Arguably they need to be on the same train as you though!
     
  16. MichaelAMW

    MichaelAMW Member

    Messages:
    790
    Joined:
    18 Jun 2010
    Surely the only point of the rule that says a ticket is not transferable is to require that it only be used by one person. It doesn't matter who it is and giving an unused ticket to another person doesn't deprive the railway of income. What is being prevented, I would have thought, is an attempt to avoid payment of the appropriate fares, e.g. two people separately using the out and return halves of a (cheap) return, when they ought to have bought two singles at a higher total price.

    Is "transferable" actually properly defined anywhere?
     
  17. richw

    richw Established Member

    Messages:
    7,577
    Joined:
    10 Jun 2010
    Location:
    Liskeard
    With regards to the non transferable, that is unenforceable if the ticket was purchased cash, as the original purchaser is untrackable
     
  18. Old Timer

    Old Timer Established Member

    Messages:
    3,704
    Joined:
    24 Aug 2009
    Location:
    On a plane somewhere at 35,000
    The reason tickets are not transferrable is due to the legal form of contract under which tickets are sold, which is a contract for the provision of a journey. Unlike other transactions, there is no transfer of ownership as there is nothing to transfer.

    ALL travel tickets by any means are non-transferrable.

    They are non transferrable because the law does not allow the assignment of Contracts which place obligations upon either party. Our legal system requires the contract to be specific and issued to the person travelling. The rules were changed in recent years to permit a person to buy a ticket on behalf of another, as the person buying is legally regarded as the agent of the person travelling and is therefore authorised on that basis to accept the Ts&Cs.

    This is not the case where a ticket is transferred to someone unknown. Again the re-selling of a ticket is illegal for the same reasons, not as a means of protecting revenue as the revenue has been received.

    Tickets selling agencies such as the Trainline are very clear to state in their Ts&Cs that they are acting as the agent for the purchaser. They are NOT resellers as some people think.
     
  19. transportphoto

    transportphoto Established Member Quizmaster

    Messages:
    3,927
    Joined:
    21 Jan 2010
    This is how I interpret it; for example:

    If I phone XXY Telesales and book tickets for 2 other people, myself not travelling, I give them the name of the lead passenger however the name printed on the ticket is that of the payment card holder (myself), the tickets were originally purchased with the intention of the two people travelling to use, therefore they have not been transferred, even-though my name is printed on all coupons.


    Is this correct :?:
    TP
     
  20. AlterEgo

    AlterEgo Established Member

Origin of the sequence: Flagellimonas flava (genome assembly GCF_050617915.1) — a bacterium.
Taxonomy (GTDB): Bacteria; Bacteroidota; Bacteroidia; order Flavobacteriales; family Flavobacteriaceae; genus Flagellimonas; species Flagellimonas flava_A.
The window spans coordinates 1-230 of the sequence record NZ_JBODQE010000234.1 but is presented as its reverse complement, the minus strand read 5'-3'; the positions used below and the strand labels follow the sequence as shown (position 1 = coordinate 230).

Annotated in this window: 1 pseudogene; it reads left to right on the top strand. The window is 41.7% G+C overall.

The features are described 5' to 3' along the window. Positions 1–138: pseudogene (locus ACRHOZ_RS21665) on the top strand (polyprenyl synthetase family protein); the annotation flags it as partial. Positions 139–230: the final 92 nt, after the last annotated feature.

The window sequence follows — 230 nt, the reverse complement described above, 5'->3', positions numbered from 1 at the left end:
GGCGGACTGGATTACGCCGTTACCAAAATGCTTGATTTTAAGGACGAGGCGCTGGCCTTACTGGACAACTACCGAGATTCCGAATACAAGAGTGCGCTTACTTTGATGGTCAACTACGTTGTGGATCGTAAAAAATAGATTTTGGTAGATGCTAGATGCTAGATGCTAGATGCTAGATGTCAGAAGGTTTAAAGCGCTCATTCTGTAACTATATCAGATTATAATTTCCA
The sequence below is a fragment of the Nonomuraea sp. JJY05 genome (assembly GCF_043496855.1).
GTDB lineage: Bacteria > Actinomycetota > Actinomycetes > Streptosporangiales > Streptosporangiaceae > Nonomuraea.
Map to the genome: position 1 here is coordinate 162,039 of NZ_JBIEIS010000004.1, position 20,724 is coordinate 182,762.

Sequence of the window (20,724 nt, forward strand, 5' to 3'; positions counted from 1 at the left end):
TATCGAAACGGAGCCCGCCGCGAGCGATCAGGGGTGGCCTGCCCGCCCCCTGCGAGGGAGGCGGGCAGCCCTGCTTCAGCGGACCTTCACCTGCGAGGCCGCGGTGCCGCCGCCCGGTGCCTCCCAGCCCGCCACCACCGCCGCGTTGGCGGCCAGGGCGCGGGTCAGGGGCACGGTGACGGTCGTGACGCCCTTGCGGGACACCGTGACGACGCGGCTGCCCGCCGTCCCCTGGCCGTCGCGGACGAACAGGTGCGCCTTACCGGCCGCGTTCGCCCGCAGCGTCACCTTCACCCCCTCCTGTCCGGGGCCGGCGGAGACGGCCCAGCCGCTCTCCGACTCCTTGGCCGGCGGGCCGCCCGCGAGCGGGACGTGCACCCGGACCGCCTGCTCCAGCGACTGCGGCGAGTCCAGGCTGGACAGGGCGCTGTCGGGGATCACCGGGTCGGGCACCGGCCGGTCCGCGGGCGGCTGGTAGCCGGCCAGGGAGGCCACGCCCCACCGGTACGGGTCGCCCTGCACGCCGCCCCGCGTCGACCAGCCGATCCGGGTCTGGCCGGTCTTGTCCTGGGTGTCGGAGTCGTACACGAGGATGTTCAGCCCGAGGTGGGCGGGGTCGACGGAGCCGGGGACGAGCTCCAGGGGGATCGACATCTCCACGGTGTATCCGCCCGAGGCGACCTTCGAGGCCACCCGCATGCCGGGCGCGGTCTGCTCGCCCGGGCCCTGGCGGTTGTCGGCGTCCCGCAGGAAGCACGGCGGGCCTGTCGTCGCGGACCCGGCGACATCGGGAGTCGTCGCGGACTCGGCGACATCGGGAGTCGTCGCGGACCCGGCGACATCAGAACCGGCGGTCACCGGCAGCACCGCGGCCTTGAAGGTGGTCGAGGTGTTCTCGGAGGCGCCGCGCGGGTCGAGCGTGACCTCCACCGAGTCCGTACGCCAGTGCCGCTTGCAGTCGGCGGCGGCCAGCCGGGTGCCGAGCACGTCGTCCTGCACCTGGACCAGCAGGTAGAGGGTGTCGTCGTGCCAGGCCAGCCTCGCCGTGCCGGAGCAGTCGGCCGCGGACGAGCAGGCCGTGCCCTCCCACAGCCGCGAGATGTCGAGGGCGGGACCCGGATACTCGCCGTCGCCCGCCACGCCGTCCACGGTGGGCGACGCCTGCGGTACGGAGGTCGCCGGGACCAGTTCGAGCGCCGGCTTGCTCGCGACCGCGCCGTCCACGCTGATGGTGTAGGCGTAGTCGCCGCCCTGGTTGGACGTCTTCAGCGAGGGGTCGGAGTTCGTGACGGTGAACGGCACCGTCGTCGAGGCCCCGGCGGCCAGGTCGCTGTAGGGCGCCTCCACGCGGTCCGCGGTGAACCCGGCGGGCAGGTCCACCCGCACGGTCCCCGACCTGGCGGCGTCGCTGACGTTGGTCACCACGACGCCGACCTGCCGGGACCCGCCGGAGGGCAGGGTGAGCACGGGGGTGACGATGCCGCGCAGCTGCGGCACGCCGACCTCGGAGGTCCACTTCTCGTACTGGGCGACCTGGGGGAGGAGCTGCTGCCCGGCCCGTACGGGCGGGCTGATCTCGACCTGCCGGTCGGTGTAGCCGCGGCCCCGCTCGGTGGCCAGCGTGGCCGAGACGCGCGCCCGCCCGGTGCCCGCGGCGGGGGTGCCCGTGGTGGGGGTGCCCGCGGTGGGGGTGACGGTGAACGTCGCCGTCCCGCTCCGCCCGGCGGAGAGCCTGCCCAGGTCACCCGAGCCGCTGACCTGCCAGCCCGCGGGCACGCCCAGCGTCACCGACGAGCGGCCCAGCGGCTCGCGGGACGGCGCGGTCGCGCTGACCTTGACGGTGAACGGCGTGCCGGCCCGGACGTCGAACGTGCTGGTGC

Messages:
    10,933
    Joined:
    30 Dec 2008
    Location:
    Milton Keynes
    Pretty much.

    If it was always your intention to buy on behalf of the other party and pass the tickets to them, that's perfectly fine.
     
  21. 142094

    142094 Established Member

    Messages:
    8,770
    Joined:
    7 Nov 2009
    Location:
    Newcastle
    One of the numerous ways that criminals and beggars can make money is by collecting 'used' rover/ranger tickets from bins and floors to sell on to passengers later on in the day when the ticket is still valid - another valid reason why tickets are non-transferable. Of course this then leads to other problems around stations.
     
  22. yorkie

    yorkie Administrator Staff Member Administrator

    Messages:
    37,752
    Joined:
    6 Jun 2005
    Location:
    Yorkshire
    There are good reasons to have the rule - as 142094 says, beggars can be a real nuisance (when asked if I had finished with my Travelcard, I once said "yes" and ripped it up in front of them!) and giving them a ticket you do not require just funds their drug habit and deprives the Railway of revenue - there's no benefit to society in that, and okay selling on eBay or similar, isn't funding druggies habits, but it has its own problems: if you allowed it, anyone could buy AP tickets at a low price and re-sell them later at a higher price. Again, this is of no benefit to society or the Rail industry.

    So, I can understand why the rules are there. They are usually unenforceable when the tickets are given/sold to friends/family but the TOCs are not going to be too bothered about enforcing the unenforceable. But the laws and conditions as they stand allow them to combat beggars and ticket touts, and I have no problem with that.

    So the answer to the OP is: No, you cannot put the ticket on eBay. But if you can find a friend or family member to go, that should be okay :)
     
Thread Status:
Not open for further replies.

Share This Page